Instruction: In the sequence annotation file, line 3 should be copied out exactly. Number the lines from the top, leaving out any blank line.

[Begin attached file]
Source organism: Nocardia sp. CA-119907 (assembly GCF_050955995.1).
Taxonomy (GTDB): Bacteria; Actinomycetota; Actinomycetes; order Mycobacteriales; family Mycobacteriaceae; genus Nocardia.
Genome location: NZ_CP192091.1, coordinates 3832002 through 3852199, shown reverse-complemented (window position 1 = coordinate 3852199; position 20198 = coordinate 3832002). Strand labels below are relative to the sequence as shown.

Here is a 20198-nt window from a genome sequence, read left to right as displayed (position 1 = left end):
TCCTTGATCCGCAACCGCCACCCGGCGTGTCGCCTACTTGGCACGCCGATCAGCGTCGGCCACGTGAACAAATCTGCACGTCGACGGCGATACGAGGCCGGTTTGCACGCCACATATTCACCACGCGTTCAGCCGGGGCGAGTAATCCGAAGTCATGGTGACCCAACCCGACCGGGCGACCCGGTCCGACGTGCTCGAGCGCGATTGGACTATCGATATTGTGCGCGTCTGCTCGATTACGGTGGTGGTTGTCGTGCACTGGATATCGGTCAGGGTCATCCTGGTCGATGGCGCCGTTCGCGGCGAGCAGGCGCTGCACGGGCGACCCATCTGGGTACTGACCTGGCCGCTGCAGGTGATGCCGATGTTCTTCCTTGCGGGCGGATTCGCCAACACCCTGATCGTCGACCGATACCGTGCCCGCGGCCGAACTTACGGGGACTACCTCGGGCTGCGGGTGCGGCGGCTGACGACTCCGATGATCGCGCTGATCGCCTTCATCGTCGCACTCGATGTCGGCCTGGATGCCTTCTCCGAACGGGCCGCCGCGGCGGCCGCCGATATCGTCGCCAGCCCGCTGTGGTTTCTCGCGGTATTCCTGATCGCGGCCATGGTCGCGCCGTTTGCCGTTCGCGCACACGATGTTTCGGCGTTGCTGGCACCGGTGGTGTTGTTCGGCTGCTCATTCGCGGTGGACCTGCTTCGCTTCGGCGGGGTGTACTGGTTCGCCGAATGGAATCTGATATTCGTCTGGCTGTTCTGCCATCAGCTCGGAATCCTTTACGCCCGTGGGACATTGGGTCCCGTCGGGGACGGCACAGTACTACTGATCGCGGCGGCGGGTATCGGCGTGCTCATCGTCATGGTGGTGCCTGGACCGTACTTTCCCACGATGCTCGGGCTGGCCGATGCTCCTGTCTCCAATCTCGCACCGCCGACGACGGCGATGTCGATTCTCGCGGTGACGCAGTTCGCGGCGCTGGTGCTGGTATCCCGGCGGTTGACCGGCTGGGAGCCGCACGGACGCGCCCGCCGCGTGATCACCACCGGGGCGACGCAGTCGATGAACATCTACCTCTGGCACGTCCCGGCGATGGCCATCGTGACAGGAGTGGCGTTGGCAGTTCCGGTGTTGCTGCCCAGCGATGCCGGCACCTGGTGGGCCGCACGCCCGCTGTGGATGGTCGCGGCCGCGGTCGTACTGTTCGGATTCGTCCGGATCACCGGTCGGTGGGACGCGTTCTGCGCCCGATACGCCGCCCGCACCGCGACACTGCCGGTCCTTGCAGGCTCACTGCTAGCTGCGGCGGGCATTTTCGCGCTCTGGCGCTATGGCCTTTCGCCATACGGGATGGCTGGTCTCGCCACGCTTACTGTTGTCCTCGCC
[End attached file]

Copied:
Genome location: NZ_CP192091.1, coordinates 3832002 through 3852199, shown reverse-complemented (window position 1 = coordinate 3852199; position 20198 = coordinate 3832002). Strand labels below are relative to the sequence as shown.